A Day in the Life: Big Words and Where’s Waldo

I knew when I made my schedule for this semester that I totally screwed myself over as far as Mondays go. Those wretched, loathsome beasts have a place in society. They are hated. They are despised. They are not to be trifled with.

But trifle I did.

The morning starts off bright and early with a healthy dose of developmental psychology at 8:30 a.m. Now, 8:30 is not outrageous, but the professor throws a lot of big science-y words around that I assume have something to do with developmental psychology, only it’s too early to tell. The day picks up speed at 10 a.m. when I am the first to bolt from the lecture hall (I am the only one to bolt from the lecture hall, actually, because everyone else seems to have the luxury of strolling at a leisurely place) so that I can run back to French class. At this point, more big words are thrown around, but this time they are spoken entirely in a language I am just beginning to grasp. French gets out at 11 a.m., at which point I BOLT (are you noticing a pattern here?) from the building to get to Anthropology 101.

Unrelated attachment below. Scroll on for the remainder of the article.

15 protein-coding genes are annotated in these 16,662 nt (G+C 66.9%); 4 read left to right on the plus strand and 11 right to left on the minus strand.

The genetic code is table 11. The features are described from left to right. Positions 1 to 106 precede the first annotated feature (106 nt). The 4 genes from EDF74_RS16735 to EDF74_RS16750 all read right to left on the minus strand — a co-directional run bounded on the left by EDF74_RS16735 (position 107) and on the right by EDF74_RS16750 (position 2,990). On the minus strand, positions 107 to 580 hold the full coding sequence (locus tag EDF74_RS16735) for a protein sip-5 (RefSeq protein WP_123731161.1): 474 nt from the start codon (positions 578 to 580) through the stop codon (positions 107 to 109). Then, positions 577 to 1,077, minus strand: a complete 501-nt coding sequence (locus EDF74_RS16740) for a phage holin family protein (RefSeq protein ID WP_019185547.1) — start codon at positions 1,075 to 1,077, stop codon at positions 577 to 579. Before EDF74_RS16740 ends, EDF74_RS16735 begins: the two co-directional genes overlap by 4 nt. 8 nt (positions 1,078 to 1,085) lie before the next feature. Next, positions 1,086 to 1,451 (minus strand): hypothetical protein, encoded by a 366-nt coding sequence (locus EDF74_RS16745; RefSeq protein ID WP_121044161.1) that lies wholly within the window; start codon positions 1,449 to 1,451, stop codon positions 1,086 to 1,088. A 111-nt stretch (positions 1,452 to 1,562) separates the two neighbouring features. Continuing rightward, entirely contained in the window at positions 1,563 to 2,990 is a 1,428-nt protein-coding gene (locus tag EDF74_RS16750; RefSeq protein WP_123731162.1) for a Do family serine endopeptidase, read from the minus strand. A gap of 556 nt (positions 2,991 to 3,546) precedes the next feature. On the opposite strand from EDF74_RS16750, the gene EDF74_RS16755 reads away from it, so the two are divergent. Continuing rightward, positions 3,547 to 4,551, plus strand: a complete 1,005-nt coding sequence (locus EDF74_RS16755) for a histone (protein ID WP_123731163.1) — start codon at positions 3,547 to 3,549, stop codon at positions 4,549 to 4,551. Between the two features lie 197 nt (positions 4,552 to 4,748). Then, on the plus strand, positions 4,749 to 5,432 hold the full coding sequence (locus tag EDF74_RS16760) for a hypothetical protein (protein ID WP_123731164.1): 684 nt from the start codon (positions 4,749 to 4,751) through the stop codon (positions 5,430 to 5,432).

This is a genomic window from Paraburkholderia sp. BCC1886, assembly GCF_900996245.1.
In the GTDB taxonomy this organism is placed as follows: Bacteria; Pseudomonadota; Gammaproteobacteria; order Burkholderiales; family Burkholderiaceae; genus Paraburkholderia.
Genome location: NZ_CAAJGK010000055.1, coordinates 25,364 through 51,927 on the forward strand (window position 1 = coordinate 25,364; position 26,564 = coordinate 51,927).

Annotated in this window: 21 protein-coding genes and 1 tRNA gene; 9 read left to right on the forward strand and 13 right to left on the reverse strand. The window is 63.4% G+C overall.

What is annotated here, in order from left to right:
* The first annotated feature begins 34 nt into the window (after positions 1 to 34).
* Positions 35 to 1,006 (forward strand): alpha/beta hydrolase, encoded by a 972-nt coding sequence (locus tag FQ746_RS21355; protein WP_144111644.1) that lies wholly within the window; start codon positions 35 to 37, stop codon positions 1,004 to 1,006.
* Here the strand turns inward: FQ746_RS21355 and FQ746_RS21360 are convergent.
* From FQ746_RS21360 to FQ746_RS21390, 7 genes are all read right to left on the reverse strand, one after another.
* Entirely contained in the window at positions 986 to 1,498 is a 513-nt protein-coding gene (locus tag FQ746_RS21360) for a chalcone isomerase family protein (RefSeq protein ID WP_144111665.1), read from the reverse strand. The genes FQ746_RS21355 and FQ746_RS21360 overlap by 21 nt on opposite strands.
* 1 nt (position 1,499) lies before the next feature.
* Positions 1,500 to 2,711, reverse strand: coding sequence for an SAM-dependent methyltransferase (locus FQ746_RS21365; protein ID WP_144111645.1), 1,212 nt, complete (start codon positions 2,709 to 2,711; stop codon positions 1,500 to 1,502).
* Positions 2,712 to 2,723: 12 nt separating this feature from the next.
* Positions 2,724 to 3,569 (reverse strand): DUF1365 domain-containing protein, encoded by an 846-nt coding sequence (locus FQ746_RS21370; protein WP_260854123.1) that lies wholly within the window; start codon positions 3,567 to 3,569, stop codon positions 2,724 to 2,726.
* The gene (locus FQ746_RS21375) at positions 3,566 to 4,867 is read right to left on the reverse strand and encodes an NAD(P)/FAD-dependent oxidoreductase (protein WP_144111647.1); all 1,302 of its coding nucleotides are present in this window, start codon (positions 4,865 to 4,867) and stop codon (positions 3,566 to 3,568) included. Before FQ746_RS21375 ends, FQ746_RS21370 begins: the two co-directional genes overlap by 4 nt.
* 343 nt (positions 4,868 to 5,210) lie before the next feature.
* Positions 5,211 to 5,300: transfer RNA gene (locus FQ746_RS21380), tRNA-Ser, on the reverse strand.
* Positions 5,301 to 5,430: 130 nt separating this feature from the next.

Now, the distance from my psych lecture to my French lecture is not challenging. It’s about four minutes, and I can stop to get some hot cocoa. The distance between French and anthro, on the other hand, is like the freaking Appalachian Trail. It’s twelve minutes away, which I realize makes my Appalachian Trail comparison sound like the mother of all exaggerations, but it’s twelve minutes away and I only have eight minutes to get there! EIGHT MINUTES! This is like being told that instead of taking the average 6 months to walk the AT, you only have 4. Okay, okay. So I’m exaggerating. BUT COME ON. Just… okay?

So the race is on! I sprint across the street, wading through a veritable SEA of slow-walking students. I dodge the squirrels, the people riding bikes, the people passing out flyers, and the dude jamming on his harmonica. I do not stop for cocoa. I do not stop to change the song on my iPod. Morale is low as I enter the building, sprint up some stairs, and explode into the lecture hall. The problem with having a lecture hall with 400ish students is that, if you’re late, you invariably wind up playing Where’s Waldo with the very sparse amount of available seats. There will only be one empty seat as far as the eye can see, and of course it will be in the middle of the row, so you must climb over some people and step on their things.

But the day’s not over yet! After THAT I must BOLT from class and run back to my original building to have lunch with my French class, where we all speak French. By the time I roll into a second French class at 2:00, all vestiges of French knowledge have exited my brain, and my professeur is not impressed with me.


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